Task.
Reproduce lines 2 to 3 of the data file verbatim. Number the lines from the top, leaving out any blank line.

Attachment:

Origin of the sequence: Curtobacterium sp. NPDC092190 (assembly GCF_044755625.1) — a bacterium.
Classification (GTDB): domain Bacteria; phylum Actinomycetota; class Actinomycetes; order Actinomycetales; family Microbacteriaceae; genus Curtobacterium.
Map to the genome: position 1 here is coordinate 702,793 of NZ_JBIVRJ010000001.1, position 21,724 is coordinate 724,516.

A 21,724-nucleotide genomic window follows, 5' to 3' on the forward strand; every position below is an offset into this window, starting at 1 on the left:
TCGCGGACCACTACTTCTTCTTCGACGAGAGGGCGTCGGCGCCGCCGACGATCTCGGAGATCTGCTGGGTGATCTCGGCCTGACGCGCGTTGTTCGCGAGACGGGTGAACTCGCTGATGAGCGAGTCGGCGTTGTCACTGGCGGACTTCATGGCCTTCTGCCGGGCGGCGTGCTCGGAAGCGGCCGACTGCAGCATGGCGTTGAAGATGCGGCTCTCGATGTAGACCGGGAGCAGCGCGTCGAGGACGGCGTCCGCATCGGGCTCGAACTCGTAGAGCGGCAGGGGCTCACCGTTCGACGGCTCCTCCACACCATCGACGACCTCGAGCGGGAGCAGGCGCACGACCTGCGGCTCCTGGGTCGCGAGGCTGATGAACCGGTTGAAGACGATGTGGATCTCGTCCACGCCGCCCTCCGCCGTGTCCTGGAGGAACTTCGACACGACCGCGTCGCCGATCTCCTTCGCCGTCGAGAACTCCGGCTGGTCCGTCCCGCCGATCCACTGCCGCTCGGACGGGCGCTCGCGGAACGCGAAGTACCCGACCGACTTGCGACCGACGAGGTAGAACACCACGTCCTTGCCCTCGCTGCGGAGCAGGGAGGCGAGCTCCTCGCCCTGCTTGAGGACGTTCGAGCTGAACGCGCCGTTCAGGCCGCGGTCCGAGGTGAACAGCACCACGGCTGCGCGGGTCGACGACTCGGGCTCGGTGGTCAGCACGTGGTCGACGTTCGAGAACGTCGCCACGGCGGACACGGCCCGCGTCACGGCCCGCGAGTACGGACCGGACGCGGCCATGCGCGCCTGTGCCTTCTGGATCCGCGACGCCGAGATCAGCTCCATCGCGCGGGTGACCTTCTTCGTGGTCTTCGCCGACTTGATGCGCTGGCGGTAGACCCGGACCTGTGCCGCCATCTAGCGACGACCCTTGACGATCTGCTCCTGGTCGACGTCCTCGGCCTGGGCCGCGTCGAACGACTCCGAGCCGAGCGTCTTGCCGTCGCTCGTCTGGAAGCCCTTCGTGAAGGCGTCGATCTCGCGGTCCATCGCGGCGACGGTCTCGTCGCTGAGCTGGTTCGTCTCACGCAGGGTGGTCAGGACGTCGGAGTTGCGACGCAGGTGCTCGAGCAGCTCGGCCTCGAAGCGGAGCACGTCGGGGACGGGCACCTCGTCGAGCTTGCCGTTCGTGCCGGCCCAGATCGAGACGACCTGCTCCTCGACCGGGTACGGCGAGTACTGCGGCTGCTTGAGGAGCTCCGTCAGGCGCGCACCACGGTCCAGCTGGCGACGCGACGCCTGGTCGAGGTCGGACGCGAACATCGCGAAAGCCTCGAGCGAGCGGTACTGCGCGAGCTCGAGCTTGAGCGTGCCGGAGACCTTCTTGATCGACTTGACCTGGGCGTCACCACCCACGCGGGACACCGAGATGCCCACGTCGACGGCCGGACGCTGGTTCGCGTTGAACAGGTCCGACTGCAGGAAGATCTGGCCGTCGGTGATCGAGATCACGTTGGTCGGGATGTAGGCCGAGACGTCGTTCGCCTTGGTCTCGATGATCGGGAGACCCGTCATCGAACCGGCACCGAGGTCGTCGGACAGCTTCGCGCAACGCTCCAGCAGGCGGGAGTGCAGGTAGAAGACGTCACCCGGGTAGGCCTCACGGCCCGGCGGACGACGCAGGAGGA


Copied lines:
Classification (GTDB): domain Bacteria; phylum Actinomycetota; class Actinomycetes; order Actinomycetales; family Microbacteriaceae; genus Curtobacterium.
Map to the genome: position 1 here is coordinate 702,793 of NZ_JBIVRJ010000001.1, position 21,724 is coordinate 724,516.